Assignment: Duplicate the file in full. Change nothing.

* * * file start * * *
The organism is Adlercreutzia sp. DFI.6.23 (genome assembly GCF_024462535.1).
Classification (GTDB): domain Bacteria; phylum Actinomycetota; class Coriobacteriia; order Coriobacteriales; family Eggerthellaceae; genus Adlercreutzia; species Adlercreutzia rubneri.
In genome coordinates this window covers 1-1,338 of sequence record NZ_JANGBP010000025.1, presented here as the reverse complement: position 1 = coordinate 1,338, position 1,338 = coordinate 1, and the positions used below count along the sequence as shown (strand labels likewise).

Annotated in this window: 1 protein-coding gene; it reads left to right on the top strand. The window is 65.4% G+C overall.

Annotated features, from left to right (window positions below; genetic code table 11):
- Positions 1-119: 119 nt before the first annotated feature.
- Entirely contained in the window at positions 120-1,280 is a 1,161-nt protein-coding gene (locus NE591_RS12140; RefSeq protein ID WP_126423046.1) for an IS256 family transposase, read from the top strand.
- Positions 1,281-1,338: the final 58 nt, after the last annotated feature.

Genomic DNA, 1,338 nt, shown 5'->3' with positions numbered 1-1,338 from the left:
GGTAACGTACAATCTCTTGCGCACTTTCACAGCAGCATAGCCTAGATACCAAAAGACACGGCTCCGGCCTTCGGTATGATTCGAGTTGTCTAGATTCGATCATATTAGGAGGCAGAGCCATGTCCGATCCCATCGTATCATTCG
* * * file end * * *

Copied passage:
The organism is Adlercreutzia sp. DFI.6.23 (genome assembly GCF_024462535.1).
Classification (GTDB): domain Bacteria; phylum Actinomycetota; class Coriobacteriia; order Coriobacteriales; family Eggerthellaceae; genus Adlercreutzia; species Adlercreutzia rubneri.
In genome coordinates this window covers 1-1,338 of sequence record NZ_JANGBP010000025.1, presented here as the reverse complement: position 1 = coordinate 1,338, position 1,338 = coordinate 1, and the positions used below count along the sequence as shown (strand labels likewise).

Annotated in this window: 1 protein-coding gene; it reads left to right on the top strand. The window is 65.4% G+C overall.

Annotated features, from left to right (window positions below; genetic code table 11):
- Positions 1-119: 119 nt before the first annotated feature.
- Entirely contained in the window at positions 120-1,280 is a 1,161-nt protein-coding gene (locus NE591_RS12140; RefSeq protein ID WP_126423046.1) for an IS256 family transposase, read from the top strand.
- Positions 1,281-1,338: the final 58 nt, after the last annotated feature.

Genomic DNA, 1,338 nt, shown 5'->3' with positions numbered 1-1,338 from the left:
GGTAACGTACAATCTCTTGCGCACTTTCACAGCAGCATAGCCTAGATACCAAAAGACACGGCTCCGGCCTTCGGTATGATTCGAGTTGTCTAGATTCGATCATATTAGGAGGCAGAGCCATGTCCGATCCCATCGTATCATTCG